Re: [DNSOP] draft-ietf-dnsop-delegation-only is still not useful

Paul Wouters <paul@nohats.ca> Sun, 07 March 2021 20:23 UTC

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Date: Sun, 7 Mar 2021 15:23:19 -0500 (EST)
From: Paul Wouters <paul@nohats.ca>
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Subject: Re: [DNSOP] draft-ietf-dnsop-delegation-only is still not useful
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On Sun, 7 Mar 2021, Viktor Dukhovni wrote:

> For a somewhat more complete picture, below you'll find John Levine's data
> augmented with recent delegation counts for all the CZDS zones including
> the ones not listed him, where presumably the count of stray non-glue address
> records was zero.

> For example, for .biz, in addition to the two signed non-apex A records,
> there are also three internal bookkeeping records:
>
>  _nicname._tcp.biz. srv     0 0 43 whois.nic.biz.
>  whois.biz.         cname   whois.nic.biz.
>  www.whois.biz.     cname   whois.nic.biz.

The _prefix records are not a problem, as these are exempted by the
draft. Semantically, these records state something about the zone itself
and cannot be mistaken for a delegation.

The whois and nic records are common in TLDs. I thought it would be
better not to have hardcoded exceptions, and just have people do the
minor change of converting these into real delegations.

Note that the count presented has other issues too. For example,
the first pseudo random domain I picked to look further from the top
of the file:

info.txt.gz:ns1.breeat.info.	86400	in	rrsig	a	7	3	86400	20201123152255	20201102142255	27464	info.	cDhuFyGRJqi2uJnAuYMuHguwvHQx498oIQawSOXNBMxewSnudEeeElsgXXw3vuN1t+tOX2v9Y+WMdB5Wh3I1gkon3xxC6ZX2njDq5wcqDNFIm/pGpZkM2Bwv/7uzU9Hx8r+Lmn3lNgyhEKFc0f/H8ESveGw93jK/bkoQnjQf5qI=
info.txt.gz:ns1.breeat.info.	86400	in	rrsig	a	8	3	86400	20201123152255	20201102142255	44286	info.	Kx2nR9MxG2NDbO8pYGlwET5JFjvIJnYMswvptkU/oqj2a5bb4i1qU9cBQg6P5zZ7ekstxCJjV08HyUkh30b9Sn/sCJovVA+OEoOEef4r+yij2XQN93kvli19fqNDfNPEnO8fQqZ3ifcvFvs8S1EEJKlcPVSsnlSVnFPPRVlye/U=
info.txt.gz:ns2.breeat.info.	86400	in	rrsig	a	7	3	86400	20201123152255	20201102142255	27464	info.	mVxcu2heoUVOuahh9GODtZBMomdYZ1MsiJ41nYAgf0SCUy8oD9qJ/7yCFZg7WOyiGNUHEtuyBBAyj6DxKbSURDOhZ3Auarha298bo2z4n8Q4HIBMjFWE4imQ9K9ZayB8j2uG8i7V8l7asnbGKvM1b4C7fnB43pY7L9pt8xcAIZc=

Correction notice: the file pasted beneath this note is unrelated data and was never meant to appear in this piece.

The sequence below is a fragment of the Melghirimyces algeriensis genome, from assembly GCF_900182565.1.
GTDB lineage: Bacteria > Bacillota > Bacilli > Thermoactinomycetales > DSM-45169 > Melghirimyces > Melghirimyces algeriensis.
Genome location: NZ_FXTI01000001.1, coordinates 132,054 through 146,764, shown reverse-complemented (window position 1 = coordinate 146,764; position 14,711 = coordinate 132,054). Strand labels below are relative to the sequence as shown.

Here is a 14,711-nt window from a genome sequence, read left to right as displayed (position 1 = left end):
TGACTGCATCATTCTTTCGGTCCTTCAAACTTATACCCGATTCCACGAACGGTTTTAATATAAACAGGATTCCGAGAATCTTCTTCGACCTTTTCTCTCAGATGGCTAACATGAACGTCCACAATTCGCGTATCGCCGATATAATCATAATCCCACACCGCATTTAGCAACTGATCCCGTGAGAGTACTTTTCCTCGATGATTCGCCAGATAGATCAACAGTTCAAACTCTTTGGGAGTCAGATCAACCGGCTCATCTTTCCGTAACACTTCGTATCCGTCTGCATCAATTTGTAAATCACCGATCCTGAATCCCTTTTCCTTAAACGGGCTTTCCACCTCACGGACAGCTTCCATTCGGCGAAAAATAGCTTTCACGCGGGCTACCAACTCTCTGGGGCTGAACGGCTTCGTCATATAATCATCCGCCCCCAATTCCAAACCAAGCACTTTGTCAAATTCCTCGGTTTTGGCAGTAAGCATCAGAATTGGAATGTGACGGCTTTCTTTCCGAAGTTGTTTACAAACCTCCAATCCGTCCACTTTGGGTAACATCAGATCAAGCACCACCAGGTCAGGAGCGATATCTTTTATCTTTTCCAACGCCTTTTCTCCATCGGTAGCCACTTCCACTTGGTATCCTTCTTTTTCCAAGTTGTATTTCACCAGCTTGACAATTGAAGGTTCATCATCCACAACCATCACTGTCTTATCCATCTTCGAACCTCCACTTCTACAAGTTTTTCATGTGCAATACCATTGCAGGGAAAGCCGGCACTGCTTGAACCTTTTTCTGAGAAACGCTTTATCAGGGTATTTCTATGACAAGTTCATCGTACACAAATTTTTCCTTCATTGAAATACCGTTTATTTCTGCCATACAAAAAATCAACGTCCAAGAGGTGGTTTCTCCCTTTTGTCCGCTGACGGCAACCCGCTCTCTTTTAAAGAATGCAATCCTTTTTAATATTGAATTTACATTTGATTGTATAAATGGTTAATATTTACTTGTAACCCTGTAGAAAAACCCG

info.txt.gz:ns2.breeat.info.	86400	in	rrsig	a	8	3	86400	20201123152255	20201102142255	44286	info.

These are 4 RRSIG for 2 name servers with an A record for which the
domain no longer exists.  Note that ns1 and ns2 point to the same single
IP address. I don't know how many other zones use these two nameservers,
but a quick check shows that there are no DNS server running on that IP
address anyway.

The TLD might as well just remove the glue. It is just garbage. It only
causes users longer timeouts into the inevitable failure of reaching those
nameservers. That is, actually not having these records is an _advantage_
over having them.

I don't have access to the original data used here, but it would be
interesting to know what percentage of this glue actually keeps a
domain running, and what percentage is just a futile attempt to keep
up a dying domain but only causing delay without gains.

I also cannot see if domains using these nameservers are still up at
all, running on other nameservers that are not running on promoted glue.
That would also be interesting to know. Perhaps someone with access to
the original data could run a script to determine that.

Regardless, as explains before. The problem is not hard to solve by
moving the signed glue into its own delegated special zone, which would
have the benefit of _clearly_ indicating to anyone who sees these NS
records that the domain is about to fall over. It is an improvement to
do this even if you don't do it to prepare for being a delegation_only
zone.

Based on this and the recent .org glue cleanup, I think there might even
be a good reason to write up a new draft about promoting-stale-glue-is-bad.

Paul